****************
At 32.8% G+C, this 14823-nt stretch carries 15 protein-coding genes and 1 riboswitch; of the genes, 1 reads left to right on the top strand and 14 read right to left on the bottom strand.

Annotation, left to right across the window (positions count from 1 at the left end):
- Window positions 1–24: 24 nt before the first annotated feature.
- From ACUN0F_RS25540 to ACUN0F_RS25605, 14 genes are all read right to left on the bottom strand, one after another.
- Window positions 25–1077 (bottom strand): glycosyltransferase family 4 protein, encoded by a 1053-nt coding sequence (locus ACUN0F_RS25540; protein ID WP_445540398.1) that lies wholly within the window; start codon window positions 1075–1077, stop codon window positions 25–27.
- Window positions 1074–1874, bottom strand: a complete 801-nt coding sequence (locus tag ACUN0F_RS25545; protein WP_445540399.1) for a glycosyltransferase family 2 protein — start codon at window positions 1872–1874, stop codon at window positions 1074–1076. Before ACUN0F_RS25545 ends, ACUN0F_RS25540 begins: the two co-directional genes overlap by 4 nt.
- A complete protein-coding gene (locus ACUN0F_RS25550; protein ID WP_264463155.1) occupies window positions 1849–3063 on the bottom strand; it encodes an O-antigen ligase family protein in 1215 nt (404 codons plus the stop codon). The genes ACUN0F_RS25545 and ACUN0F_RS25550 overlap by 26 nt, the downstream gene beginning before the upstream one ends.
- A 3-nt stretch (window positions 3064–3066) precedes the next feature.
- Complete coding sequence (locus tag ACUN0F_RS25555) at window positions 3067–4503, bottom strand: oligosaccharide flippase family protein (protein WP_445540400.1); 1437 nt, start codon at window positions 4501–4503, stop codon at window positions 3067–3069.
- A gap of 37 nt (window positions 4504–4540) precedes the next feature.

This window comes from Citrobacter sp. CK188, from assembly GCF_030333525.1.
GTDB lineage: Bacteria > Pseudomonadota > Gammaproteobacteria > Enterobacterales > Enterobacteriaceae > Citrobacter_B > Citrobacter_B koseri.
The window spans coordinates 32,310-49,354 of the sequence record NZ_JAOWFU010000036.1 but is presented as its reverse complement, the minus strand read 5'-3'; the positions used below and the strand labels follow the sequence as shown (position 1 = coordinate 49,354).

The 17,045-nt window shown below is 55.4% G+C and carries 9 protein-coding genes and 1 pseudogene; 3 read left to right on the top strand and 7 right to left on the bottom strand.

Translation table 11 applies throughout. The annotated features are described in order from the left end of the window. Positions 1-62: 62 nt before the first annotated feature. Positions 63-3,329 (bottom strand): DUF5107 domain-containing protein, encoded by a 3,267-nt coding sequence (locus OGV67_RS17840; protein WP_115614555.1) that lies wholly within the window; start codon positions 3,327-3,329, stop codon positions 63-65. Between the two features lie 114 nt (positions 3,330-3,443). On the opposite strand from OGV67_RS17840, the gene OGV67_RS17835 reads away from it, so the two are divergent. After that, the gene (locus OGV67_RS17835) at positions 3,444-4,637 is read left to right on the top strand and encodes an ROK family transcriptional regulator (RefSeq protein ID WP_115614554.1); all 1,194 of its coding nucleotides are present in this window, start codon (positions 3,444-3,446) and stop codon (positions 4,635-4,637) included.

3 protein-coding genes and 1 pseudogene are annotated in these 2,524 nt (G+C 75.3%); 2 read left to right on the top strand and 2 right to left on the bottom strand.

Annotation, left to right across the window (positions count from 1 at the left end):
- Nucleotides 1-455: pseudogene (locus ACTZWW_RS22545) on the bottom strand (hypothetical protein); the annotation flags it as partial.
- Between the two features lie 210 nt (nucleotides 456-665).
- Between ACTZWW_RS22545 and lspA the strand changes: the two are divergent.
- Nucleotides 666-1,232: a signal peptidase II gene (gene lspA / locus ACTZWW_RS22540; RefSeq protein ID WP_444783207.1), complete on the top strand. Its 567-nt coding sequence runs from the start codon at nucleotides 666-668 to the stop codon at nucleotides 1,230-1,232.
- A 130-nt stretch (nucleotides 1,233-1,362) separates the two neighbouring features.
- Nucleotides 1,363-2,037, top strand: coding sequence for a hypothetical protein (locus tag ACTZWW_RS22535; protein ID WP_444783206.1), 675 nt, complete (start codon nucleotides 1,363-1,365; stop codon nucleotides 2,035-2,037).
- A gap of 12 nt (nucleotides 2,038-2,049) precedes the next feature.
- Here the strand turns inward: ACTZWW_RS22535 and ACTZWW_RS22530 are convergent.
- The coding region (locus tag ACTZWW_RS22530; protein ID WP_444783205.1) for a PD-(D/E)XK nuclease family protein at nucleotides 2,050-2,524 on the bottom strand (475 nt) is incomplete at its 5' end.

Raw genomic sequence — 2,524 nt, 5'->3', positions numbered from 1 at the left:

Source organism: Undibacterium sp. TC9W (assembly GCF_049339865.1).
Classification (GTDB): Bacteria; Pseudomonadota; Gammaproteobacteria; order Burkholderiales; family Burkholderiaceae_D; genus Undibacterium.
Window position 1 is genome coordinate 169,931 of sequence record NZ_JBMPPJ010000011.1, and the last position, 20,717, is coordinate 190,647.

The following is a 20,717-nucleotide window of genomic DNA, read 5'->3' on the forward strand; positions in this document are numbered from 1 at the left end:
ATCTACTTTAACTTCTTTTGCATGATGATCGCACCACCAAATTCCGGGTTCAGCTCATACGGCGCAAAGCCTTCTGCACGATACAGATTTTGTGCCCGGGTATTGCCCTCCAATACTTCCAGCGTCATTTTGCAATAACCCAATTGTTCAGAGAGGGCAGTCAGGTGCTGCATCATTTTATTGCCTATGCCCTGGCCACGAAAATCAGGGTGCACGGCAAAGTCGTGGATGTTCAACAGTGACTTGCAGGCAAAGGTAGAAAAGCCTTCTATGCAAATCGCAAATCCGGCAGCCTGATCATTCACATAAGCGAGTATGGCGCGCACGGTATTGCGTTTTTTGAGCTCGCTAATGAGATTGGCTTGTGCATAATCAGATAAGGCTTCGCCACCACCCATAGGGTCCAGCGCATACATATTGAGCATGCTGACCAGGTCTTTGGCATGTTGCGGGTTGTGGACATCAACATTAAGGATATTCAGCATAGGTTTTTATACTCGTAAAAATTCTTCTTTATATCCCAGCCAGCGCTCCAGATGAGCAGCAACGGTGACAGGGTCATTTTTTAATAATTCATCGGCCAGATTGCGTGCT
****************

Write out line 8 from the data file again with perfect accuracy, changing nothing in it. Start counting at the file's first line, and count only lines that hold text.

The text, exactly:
- A 3-nt stretch (window positions 3064–3066) precedes the next feature.